The two sentences, I would like to have considered are these;

"Barry also describes feminism as being just the opposite of essentialism. Or as Culler points out .... "

Is the second sentence of correct construction.

Thank you in advance

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Comments  (Page 2) 
I am happy with your explanation and it fits with my unease about the whole construction of the sentence.

Parallel grammar in this case makes sense to me.

Thank you very much for your assistance.

I have a couple more questions for the boys and girls, but they warrant a new thread

Regardless, it still represents a trite nuance. After a few centuries we've finally given up 'actress.' I think Zissner,
Grammar Geek wrote:

The authoress is a natural German speaker.

Perhaps this is another Americanism, but I've never seen the word "authoress" before. Author has no gender that I'm aware of.

Noun1.authoress - a woman author
author, writer - writes (books or stories or articles or the like) professionally (for pay)

It has been a word in my vocabulary for years. I didnt even realise it could be americanised.

or anyone else interested in an uncluttered vocabulary, would find delight in the death of 'authoress' as well.
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Hi Anonymous person,

You say After a few centuries we've finally given up 'actress.'

Let me argue a little, for fun.

On Sunday, I and millions of others spent the evening watching a lot of intelligent and taleneted women happily competing for Oscars as 'Best Actress' and 'Best Supporting Actress'. They didn't seem to be upset at or insulted by the word.

Would you recommend that men and women compete together for a single Oscar as 'Best Actor', 'Best Supporting Actor'?
Or perhaps you would recommend that the 'actress' categories be renamed as 'Best Female Actor', 'Best Female Supporting Actor'?

Do you have a similar antipathy for the word 'princess'? Do you look forward to the day we just call them a 'prince'?

Best wishes, Clive
Hmmm, I would beg to differ, Clive. I believe the words "Prince" and "Princess" are the root of all the problems people have with calling someone an actor or an actress. You see, a Prince and a princess are the female and male offspring of a king and queen. You would not very well call them both by the same name because they both do not have the same duties or rankings. When we are talking about acting, both the male and the female perform the same task and have the same rankings of being an actor. There is no reason to separate them with different labels for awards unless you are purposefully doing so. In the Grammy Awards Show, they are certainly separating the two genders when handing out the awards for best male and best female actors. The mistake was made many years ago and has not yet been corrected. Yes, it should be labeled "Best Male Actor and Best Female Actor." Then they could add the category of best actor overall. You want to know why its never happened? Male ego. I think that it would be pretty cool actually. An award for best actor of the year, period, be they male or female. The whole adding of the "ess" to describe female counterparts in any role other than a princess should be abandoned. You ever heard of a mechanicess? How about a lawyeress? Doctoress?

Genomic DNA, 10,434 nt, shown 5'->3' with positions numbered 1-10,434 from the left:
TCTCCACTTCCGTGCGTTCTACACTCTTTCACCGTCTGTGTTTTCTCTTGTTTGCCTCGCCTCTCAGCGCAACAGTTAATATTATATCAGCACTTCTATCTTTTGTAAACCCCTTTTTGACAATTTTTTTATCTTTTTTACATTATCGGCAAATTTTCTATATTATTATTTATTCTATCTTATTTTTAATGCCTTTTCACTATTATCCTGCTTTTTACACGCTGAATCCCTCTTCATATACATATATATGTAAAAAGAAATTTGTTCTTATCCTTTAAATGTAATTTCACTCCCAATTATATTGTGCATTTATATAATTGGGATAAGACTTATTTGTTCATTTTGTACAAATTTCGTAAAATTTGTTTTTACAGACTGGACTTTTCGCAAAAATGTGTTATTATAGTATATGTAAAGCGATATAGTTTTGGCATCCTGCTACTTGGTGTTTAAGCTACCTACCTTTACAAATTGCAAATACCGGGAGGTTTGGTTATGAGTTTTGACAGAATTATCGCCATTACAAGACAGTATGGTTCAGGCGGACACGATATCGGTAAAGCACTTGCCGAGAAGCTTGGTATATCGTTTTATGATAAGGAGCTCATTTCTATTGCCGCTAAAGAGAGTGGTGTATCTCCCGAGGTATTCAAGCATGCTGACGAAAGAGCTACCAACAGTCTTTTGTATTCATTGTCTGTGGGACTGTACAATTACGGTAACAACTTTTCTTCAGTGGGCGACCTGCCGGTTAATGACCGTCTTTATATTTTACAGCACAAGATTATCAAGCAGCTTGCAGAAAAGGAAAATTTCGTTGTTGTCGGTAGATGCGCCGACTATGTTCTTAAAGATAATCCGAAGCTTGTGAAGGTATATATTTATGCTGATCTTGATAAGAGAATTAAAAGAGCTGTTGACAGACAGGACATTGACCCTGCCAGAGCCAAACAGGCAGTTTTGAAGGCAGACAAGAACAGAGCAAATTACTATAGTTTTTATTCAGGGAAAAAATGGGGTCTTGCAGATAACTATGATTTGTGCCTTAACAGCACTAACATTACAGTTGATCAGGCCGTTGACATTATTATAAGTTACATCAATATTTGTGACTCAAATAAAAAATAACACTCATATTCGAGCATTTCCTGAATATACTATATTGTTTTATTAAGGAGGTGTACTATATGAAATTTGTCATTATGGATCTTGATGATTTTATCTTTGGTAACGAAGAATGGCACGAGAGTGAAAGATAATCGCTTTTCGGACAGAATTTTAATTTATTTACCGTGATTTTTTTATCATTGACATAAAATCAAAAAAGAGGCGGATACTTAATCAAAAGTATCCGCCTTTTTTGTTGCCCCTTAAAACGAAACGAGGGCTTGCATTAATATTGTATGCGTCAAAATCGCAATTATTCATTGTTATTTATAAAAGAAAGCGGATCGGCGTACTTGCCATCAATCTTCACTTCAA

No offense, but to assume something typed incorrectly to you is an "Americanism" is a bit insulting to me, as an American. Couldn't anyone from any country be the inventor of this word you disapprove of? Why do you need to imply fault on an entire country? How about calling it a colloquialism or something?
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I take it you are referring to this remark, written by GrammarGeek in 2009.

Perhaps this is another Americanism, but I've never seen the word "authoress" before. Author has no gender that I'm aware of.

GG is still taking part in the Forum, so I hope she will respond to you. I just want to comment that she is an American, just as you are.